Recommendations for the deployment of sustainable infrastructure of BE HDVs

Logistics & Infrastructures

Driving the adoption of Battery Electric Heavy-Duty Vehicles

General policy recommendations for the deployment of sustainable infrastructure

Download PDF here

The members of the Platform for electromobility recognise the importance of driving uptake of the required infrastructures for Battery Electric Trucks and buses (BEHDVs). They also recognise the need for policy recommendations that complement the Alternative Fuels Infrastructure Regulation (AFIR) and Energy Performance of Buildings Directive (EPBD).

The challenges in this area span multiple sectors, from energy, through land management and on to data security. We therefore emphasise the importance of cooperation between all sectors of the electric road transport system, resulting in this paper, which outlines the key elements that legislators should keep in mind when addressing this topic.

In this position paper, we identify three areas that require attention and provide policy recommendations to ensure the successful roll out of infrastructures for BEHDVs: the grid, the data framework and the land.

Beyond infrastructure (which this paper is dedicated to), we stress the importance of ambitious, clear and timely revision of both the CO2 Standards for trucks and buses Regulation and the Weights and Dimensions Directive. We have discussed both of these in previous publications (respectively here and here).

The grid

A. Assessments: per country and per usage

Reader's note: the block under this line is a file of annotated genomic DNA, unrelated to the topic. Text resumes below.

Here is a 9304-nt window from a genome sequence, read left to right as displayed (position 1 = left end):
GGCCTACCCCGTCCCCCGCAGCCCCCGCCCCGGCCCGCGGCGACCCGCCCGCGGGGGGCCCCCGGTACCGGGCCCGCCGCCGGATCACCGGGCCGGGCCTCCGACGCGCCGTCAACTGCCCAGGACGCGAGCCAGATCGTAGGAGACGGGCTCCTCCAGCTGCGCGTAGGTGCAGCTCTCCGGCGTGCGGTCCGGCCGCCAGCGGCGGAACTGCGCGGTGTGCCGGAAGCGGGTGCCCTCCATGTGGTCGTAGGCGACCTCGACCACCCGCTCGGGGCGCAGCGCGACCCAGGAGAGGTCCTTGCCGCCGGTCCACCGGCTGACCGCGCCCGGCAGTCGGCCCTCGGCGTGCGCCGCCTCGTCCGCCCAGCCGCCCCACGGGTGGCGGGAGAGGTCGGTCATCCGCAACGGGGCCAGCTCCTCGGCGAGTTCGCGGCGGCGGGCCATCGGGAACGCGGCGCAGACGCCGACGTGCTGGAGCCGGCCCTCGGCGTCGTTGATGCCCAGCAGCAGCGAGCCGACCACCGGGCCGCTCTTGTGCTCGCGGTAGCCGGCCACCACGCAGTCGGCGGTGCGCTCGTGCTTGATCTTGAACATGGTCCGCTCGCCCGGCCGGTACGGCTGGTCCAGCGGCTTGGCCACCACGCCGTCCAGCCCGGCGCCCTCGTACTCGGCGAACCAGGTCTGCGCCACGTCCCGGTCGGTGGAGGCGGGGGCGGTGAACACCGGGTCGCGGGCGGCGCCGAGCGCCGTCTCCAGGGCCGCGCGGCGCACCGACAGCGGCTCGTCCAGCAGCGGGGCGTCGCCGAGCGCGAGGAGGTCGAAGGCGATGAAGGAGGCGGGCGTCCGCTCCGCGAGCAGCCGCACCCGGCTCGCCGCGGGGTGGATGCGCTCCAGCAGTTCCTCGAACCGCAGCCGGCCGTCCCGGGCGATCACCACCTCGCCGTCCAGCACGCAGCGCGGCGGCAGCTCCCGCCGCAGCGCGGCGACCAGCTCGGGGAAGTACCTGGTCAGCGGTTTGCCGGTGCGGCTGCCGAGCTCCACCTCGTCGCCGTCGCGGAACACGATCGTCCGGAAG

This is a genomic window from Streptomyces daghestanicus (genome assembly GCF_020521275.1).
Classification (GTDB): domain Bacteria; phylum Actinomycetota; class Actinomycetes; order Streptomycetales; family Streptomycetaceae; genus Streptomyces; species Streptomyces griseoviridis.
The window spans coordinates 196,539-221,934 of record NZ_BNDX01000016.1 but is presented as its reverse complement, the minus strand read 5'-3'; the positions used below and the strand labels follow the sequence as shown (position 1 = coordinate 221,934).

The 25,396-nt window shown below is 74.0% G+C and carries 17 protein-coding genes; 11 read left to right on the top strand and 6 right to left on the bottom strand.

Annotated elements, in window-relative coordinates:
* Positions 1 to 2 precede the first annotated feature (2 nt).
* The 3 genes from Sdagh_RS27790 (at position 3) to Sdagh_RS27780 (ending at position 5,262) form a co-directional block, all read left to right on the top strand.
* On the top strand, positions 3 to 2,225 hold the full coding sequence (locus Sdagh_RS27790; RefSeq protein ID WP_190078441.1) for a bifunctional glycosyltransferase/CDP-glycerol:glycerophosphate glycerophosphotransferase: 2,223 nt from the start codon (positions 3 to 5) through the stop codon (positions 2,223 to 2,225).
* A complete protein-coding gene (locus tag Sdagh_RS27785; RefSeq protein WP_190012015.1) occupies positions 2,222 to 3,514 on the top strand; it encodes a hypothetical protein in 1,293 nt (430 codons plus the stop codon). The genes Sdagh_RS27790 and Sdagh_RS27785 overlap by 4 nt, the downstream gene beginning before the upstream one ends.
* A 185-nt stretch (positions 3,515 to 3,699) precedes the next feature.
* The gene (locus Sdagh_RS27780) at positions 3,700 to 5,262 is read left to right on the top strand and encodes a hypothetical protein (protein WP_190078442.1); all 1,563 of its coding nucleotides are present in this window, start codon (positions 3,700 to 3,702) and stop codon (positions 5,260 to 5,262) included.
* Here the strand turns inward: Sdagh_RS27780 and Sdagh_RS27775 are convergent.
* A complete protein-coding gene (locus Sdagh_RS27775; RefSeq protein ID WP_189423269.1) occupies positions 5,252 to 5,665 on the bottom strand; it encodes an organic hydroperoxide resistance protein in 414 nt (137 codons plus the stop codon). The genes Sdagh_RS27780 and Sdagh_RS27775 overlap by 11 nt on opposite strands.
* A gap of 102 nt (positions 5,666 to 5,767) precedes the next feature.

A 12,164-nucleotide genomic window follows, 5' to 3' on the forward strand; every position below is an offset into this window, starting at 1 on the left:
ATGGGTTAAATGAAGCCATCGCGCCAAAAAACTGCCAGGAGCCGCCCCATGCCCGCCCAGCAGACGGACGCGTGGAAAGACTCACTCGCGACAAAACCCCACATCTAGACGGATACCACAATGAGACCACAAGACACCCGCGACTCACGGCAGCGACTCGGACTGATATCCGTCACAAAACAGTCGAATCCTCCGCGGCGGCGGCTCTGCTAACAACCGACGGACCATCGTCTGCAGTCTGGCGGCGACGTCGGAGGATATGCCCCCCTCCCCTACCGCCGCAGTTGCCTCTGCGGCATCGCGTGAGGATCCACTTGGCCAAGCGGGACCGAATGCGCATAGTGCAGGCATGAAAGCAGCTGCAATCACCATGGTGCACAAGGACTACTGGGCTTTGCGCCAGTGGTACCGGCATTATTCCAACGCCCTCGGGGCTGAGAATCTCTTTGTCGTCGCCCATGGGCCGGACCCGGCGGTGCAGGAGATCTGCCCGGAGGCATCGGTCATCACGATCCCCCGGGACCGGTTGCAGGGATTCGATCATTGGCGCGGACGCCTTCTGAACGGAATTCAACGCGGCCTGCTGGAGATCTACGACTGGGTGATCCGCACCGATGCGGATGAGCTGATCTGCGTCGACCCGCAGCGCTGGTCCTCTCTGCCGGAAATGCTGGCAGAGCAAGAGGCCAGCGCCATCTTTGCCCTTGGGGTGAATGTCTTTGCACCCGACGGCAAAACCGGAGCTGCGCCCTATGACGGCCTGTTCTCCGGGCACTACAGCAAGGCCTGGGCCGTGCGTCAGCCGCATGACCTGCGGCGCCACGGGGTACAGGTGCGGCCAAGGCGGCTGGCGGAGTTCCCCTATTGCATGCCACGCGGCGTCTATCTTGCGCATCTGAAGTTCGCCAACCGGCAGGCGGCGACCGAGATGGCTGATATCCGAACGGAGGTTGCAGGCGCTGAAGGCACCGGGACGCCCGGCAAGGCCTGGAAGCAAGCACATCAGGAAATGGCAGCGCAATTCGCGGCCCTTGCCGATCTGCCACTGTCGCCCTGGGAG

While strong CO2 Standards would prove useful for anticipating actual and future demand, a situation where a grid connection may not be available can potentially undermine the trajectory defined by those new CO2 Standards. It therefore becomes urgent to immediately and proactively assess whether there is sufficient potential grid-capacity to allow for sufficient connection for the charging infrastructure needed for BEHDVs. Assessment becomes all the more pressing when considering the lengthy lead times, the need for grid reinforcement, the likely demand for BEHDVs and the number of actors involved.

Grid infrastructure varies between countries. Some may need important investments in order to prepare for the integration of BEHDVs, with the development of megafast chargers where required. In the Netherlands – a European Member State at the forefront of road transport electrification (along with other such as Germany and, to a lesser extent, Belgium) – it appears to be extremely difficult for transport operators to obtain the needed capacity for BEHDVs, both at their depots and on the road, due to a lack of effective planning. Even where capacity increases are possible, long delays for connection and procedural constraints present barriers to the swift adoption of BEHDVs.